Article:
Water: what's next?

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So now that World Water Day has come and gone, what is on everyone's mind?  Water supply and climate change?

It is expected that globally there will be more precipitation, and that higher temperatures will tend to reduce run-off. As the patterns of precipitation and runoff change, rain in fewer, heavier bursts will lead to more floods and dry spells. This, combined with less ground water recharge, means that water storage is being touted as a means to smooth water consumption over periods of variability.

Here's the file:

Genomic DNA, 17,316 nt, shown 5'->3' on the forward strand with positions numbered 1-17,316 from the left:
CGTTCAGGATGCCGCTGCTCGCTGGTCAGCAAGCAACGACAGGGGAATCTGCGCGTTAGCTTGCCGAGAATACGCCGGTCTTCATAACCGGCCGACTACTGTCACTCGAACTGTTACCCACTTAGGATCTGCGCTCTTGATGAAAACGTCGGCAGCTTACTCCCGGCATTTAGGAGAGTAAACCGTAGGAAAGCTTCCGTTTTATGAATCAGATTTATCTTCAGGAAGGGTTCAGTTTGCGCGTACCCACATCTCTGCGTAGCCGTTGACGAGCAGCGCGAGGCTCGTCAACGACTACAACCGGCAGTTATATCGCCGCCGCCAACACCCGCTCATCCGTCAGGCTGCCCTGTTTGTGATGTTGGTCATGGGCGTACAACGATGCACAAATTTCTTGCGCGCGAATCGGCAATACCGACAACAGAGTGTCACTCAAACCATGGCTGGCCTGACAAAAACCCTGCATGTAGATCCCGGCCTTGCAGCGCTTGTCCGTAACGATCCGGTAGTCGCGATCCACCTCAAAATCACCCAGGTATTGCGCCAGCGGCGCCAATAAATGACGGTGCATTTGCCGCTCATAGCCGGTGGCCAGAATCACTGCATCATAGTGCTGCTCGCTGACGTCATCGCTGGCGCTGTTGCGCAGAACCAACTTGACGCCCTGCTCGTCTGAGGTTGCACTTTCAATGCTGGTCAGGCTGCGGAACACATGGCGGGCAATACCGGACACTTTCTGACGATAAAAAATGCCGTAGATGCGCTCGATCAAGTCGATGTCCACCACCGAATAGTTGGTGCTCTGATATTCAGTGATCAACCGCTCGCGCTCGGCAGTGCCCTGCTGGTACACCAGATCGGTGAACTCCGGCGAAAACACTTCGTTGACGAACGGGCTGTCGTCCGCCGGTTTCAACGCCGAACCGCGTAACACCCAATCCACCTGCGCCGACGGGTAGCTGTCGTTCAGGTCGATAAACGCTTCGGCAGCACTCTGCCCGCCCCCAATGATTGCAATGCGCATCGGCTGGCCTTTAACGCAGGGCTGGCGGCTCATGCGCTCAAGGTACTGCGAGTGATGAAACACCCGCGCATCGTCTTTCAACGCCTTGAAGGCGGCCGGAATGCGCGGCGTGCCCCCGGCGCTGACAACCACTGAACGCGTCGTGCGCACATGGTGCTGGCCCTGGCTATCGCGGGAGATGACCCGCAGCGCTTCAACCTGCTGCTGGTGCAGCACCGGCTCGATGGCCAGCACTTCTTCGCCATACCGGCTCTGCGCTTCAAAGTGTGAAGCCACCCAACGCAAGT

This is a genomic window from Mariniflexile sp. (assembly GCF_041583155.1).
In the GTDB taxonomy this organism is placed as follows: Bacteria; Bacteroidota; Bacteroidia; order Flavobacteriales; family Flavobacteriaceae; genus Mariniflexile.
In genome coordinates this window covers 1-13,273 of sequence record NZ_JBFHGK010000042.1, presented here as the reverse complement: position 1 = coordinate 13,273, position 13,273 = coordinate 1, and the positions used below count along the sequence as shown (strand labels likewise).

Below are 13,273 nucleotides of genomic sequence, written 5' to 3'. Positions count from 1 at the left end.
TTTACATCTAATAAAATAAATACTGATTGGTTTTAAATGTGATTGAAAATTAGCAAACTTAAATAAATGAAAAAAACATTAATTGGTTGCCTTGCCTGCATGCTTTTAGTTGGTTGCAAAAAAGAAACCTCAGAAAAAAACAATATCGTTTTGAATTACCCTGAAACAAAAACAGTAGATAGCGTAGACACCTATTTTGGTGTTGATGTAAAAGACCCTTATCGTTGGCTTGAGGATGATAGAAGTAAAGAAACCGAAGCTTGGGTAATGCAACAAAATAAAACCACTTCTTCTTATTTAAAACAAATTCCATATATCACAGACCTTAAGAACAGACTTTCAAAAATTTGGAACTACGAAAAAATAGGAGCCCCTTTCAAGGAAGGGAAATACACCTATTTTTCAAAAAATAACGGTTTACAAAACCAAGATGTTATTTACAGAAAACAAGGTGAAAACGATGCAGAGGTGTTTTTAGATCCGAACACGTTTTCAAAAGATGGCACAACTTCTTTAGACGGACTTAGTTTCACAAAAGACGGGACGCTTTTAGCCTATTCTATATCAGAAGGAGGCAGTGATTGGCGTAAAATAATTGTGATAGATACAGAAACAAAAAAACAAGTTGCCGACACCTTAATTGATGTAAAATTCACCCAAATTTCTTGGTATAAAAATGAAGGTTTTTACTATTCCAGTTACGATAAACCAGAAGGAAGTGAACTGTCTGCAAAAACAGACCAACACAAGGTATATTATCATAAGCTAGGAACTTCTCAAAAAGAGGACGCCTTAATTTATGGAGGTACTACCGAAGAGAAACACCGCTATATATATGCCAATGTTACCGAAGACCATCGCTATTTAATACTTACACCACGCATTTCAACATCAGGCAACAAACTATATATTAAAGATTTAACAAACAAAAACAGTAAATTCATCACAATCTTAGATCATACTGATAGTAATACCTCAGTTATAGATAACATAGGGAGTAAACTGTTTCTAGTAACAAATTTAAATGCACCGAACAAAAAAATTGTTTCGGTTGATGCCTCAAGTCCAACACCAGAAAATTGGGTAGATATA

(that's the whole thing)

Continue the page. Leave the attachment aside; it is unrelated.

Water storage, whether surface water dams or aquifer recharge, is never without controversy.  To complement adding storage infrastructure to counter-act water variability, managing water quality will also become more and more important: i.e. increasing water re-use will 'create' additional water supply in drier areas.

Whereas water quality has been viewed as an "environmental issue" moreso in the past, it is hitting the radar screen as a "water supply" issue more and more. So, look to water storage and water quality to be companion solutions to water in the context of climate change, even if we are all still sorting out the specifics ....


Tracy Hart

Senior Environmental Specialist

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